British counter-UAV technology selected by FAA for US airport trials

Federal Aviation Administration (FAA) has selected detect-track-disrupt-defeat anti-UAV defence system AUDS, British counter UAV technology to be tested as part of the agency´s Pathfinder programme to detect and identify unmanned aircraft systems (UAS) flying too close to US airports, the administration said.

The fully integrated AUDS was developed by a trio of British companies including Blighter Surveillance Systems, Chess Dynamics and Enterprise Control Systems, and integrated/supported in North America by Liteye Systems Inc.

This FAA research programme is designed to evaluate technologies that can be used to detect and identify unauthorised unmanned aerial vehicles (UAVs) or drone flights near airports. To this end, the FAA has signed a co-operative research and development agreement (CRDA) with Liteye Systems, the AUDS team´s manufacturing and integration partner in North America, to test AUDS at US airports selected by the FAA.

According to the FAA, each month it receives more than 100 reports from pilots and others who spot what appear to be unmanned aircraft flying too close to an airport or manned airplane. It has become a serious safety concern for the agency and a potential security issue for the Department of Homeland Security (DHS).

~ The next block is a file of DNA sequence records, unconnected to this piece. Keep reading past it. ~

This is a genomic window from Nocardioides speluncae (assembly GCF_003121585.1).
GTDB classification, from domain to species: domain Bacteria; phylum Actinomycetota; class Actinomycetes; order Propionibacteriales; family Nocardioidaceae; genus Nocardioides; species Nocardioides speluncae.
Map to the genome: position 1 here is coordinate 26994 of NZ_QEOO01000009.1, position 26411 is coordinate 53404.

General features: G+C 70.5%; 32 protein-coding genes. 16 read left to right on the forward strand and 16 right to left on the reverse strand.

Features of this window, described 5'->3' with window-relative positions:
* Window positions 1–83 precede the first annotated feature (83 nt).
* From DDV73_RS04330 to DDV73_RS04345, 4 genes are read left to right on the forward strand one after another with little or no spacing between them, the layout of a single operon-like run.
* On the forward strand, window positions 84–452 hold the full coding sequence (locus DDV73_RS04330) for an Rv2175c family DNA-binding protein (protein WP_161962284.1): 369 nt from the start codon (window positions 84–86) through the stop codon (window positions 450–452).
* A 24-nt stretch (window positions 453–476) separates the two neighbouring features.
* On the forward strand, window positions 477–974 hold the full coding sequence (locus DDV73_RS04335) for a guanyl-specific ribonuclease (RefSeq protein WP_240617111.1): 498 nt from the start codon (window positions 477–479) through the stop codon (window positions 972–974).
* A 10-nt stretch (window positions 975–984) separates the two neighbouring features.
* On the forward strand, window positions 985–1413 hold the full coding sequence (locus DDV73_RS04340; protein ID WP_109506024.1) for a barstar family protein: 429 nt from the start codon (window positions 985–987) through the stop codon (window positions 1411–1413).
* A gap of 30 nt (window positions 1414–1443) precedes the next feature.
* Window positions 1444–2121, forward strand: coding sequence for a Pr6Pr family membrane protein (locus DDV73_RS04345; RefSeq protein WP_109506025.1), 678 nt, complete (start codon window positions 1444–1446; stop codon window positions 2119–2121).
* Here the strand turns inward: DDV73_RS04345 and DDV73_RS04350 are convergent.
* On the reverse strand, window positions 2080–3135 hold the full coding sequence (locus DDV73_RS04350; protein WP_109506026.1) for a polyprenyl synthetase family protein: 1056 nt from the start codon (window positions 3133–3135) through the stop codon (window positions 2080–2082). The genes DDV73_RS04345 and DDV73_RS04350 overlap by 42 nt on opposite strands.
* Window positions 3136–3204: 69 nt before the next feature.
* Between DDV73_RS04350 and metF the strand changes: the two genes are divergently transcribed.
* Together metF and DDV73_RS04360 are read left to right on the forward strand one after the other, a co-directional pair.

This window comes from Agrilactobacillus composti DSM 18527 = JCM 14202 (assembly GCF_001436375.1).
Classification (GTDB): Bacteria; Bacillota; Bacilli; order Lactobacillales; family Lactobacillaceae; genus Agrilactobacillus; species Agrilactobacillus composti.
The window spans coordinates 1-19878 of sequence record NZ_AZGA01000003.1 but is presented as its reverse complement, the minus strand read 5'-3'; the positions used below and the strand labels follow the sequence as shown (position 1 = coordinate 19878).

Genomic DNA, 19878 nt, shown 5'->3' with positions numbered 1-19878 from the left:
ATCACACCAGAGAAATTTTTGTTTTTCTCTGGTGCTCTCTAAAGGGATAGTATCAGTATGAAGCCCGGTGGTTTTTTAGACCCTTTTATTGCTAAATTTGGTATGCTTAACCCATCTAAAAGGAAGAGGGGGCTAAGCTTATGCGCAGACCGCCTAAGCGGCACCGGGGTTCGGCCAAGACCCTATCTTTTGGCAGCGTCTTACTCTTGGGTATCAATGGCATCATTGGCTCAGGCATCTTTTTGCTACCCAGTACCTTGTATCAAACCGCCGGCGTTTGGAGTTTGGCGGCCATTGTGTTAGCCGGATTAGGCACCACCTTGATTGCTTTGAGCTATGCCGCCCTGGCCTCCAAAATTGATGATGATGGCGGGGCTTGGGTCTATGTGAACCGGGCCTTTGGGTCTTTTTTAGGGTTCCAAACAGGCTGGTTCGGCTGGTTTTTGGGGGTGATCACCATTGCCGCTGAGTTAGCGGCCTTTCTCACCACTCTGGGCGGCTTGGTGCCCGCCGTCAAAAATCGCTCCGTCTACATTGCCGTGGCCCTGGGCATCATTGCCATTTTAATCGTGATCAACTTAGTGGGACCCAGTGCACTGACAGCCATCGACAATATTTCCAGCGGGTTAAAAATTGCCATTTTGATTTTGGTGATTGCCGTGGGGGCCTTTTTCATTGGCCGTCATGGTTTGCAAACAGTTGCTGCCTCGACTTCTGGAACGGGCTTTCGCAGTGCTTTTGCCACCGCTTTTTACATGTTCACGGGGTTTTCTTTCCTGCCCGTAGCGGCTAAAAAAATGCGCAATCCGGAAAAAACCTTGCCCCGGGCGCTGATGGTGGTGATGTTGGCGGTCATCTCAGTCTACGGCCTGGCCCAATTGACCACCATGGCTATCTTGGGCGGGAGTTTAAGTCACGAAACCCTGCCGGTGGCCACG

The AUDS counter-UAV system can detect a drone six miles (10km) away using electronic scanning radar, track it using precision infrared and daylight cameras and specialist video tracking software before disrupting the flight using an inhibitor to block the radio signals that control it. This detect, track, disrupt, defeat process is very quick and typically takes 8-15 seconds. The AUDS team has now carried out over 400 hours of live testing in government-related trials against more than 400 flown sorties of group 1 UAVs.

The AUDS system is designed for countering drones or remotely piloted aircraft systems (RPAS) in remote border areas, at key infrastructure sites such as airports, air fields, nuclear power stations, oil refineries or for protecting political or sporting events in urban areas. It can be operated from fixed locations and from mobile platforms.